"Cadel could be up for it but just watching him on television, it seems like he’s getting a little bit tired but there are others in the bunch who aren’t nearly as fresh. One thing is certain: it’s going to be an exciting stage today. Can you imagine if it’s so close that time bonuses could decide the winner of the Tour de France?" asked Rogers. Maybe that’s what will happen tomorrow. If I was in a situation like that, I wouldn’t be able to sleep at all I’d be so anxious."
At the end of the 55.5km race, Thor Hushovd (C.A) has the fourth best time. Only five riders have reached the finish and the winner of the prologue last year is 4’18" behind the standard set by De Groot (RAB).
At the 2nd check, Hoste (PRL) has set the best time so far today. He is 1’18" ahead of De Groot (RAB) at the 35km mark.
Vansevenant (PRL) was the first to start but he never set the best time; he was caught by Sven Krauss (GST) before the end of the stage. The German started four minutes behind the Belgian and finished 4’06" ahead.
Krauss also caught the rider who started two minutes ahead of him, Geraint Thomas (BAR). The best time of the day with three riders home is 1h08’39".
Julian Dean (C.A) has just left the start house. Which means that the next rider to begin the time trial is the reigning world champion Fabian Cancellara.
Bram De Groot (RAB) has set the best time so far at the 2nd and 3rd checks. He covered the first 35km in 43’15" and has just reached the 50km mark in 1h02’01". His advantage over second at the 3rd check (Krauss - GST) is 53".
"I think that Evans will finish the time trial one minute ahead of Contador," said the directeur sportif of the CSC team Alain Gallopin when asked for his prognostic for the race today. "But Cancellara will win the stage."
“We saw the course yesterday evening,” said the directeur sportif of the CSC team, Alain Gallopin at the start of the day. One of the favorites for the time trial is Fabian Cancellara and Gallopin believes that the Swiss rider can claim his third stage win of the 2007 Tour de France in today’s time trial. “He feels fresh but a lot of things can happen in a time trial.
“Fabian is strong on all sorts of courses,” said Gallopin about the winner of the prologue in London three weeks ago, “but this one suits him really well. He has dealt with the mountains well and has been focused on this stage for a few days now."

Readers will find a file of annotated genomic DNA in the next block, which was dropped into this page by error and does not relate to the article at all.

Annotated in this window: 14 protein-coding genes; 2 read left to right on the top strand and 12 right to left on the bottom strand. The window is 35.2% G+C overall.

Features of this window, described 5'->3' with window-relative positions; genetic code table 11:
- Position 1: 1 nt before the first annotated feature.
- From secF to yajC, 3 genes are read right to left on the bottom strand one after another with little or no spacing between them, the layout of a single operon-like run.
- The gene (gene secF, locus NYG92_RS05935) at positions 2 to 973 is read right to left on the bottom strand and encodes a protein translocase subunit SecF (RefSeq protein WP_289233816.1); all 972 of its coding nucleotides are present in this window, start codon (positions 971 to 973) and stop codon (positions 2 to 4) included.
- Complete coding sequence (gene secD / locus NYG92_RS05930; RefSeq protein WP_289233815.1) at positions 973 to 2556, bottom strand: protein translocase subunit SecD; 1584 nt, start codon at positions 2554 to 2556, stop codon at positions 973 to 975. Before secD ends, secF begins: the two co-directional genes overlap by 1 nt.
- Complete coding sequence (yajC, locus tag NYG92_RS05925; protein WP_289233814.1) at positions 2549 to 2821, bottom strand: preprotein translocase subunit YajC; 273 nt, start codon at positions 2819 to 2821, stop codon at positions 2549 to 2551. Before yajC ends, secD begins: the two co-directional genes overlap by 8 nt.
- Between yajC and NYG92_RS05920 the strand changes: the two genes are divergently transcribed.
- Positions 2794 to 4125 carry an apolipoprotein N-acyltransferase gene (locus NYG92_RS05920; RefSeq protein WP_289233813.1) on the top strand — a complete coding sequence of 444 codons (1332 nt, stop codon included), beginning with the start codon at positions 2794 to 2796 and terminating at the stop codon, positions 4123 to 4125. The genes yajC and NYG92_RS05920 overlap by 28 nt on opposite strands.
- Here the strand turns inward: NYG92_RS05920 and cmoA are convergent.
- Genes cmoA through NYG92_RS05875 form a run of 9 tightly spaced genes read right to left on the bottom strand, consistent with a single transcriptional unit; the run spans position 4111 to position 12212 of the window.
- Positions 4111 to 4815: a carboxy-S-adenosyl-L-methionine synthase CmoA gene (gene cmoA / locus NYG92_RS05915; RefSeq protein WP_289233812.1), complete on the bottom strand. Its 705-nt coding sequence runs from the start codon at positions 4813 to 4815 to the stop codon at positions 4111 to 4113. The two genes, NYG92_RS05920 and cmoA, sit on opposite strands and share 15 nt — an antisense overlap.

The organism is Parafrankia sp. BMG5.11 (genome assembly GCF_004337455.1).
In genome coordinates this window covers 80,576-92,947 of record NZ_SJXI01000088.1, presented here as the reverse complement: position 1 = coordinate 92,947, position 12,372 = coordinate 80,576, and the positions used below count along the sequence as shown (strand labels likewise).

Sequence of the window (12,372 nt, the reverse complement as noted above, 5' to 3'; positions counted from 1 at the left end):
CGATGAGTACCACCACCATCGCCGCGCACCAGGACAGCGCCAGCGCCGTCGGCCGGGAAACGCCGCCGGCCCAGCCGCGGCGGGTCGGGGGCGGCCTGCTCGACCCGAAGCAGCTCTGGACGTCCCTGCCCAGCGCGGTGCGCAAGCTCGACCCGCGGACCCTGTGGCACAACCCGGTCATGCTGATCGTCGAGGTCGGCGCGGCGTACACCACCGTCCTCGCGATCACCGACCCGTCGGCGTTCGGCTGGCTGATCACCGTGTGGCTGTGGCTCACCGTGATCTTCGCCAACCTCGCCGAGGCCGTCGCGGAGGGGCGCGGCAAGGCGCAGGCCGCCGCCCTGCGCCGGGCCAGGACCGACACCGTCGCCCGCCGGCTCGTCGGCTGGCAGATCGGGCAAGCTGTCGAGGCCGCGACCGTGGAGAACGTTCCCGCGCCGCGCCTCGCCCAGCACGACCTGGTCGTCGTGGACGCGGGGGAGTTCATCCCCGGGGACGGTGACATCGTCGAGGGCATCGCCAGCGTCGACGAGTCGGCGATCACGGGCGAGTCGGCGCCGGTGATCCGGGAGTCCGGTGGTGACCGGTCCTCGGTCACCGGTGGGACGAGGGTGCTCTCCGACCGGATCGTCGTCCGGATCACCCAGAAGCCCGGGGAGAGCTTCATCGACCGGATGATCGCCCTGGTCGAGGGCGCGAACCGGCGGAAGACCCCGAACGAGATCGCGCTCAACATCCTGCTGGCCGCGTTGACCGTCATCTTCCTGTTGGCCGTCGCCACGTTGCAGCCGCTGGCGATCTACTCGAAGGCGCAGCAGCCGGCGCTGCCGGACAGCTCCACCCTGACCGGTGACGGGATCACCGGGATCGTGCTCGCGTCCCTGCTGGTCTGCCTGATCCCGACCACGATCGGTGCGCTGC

The world champion’s rainbow jersey will be on display for the third time in the Tour today. Fabian Cancellara is the 37th rider to start the race against the clock. The winner of the prologue three weeks ago is confident of a good result as is his directeur sportif Alain Gallopin. “It’s natural for him to be considered a man capable of winning, he is the world champion in this discipline after all.”
The start time for the Swiss CSC recruit is 12.32pm. If things go according to the plan set out by the Predictor-Lotto team, Hoste should have the best time at each check... at least until Cancellara’s arrival. The Belgian has been instructed to attack the course as fast as possible. Hoste was 13th in the 13th stage because of a similar approach but that was on a day when rain poured down and hindered the times of many riders - and also claimed a few victims such as Cancellara who crashed hard and lost a lot of time.
“There are no tricks to the time trial,” said Cadel Evans this morning. “You get on your bike, you go as fast as you can and hope you set the best time. It’s not complicated.”
The Australian has been asked the same question repeatedly for the past few days: Can you take the yellow jersey after the time trial? “I honestly don’t know,” is what he says. “All I can do is to try my hardest. The same rule applies for the final time trial of the Tour de France every year: you’re tired but you give it everything knowing that Paris is almost in sight.
“I don’t like offering a prediction of the result of any races but today I don’t think anyone really knows what’s going to happen. Contador is a very talented rider and he has a solid lead on me at the moment. I just hope it’s not that way at the end of the day.”
Hendrik Redant has been given the responsibility of calling the time trial for Cadel Evans. The Belgian directeur sportif was also in the following car in the 13th stage time trial. “We have Leif Hoste on the course right now and he’s going to report on how the conditions are in the race,” said Redant who was with Evans after the reconnaissance ride this morning. “This morning he didn’t ride the course too fast… that’s what he’ll do this afternoon!
“We want Leif to ride as fast as he can so he can give Cadel some feedback about how fast he can attack the course.”
The Belgian rider was the 16th to start today and he has just reached the first check with the best time, 20’48” – 14” better than De Groot.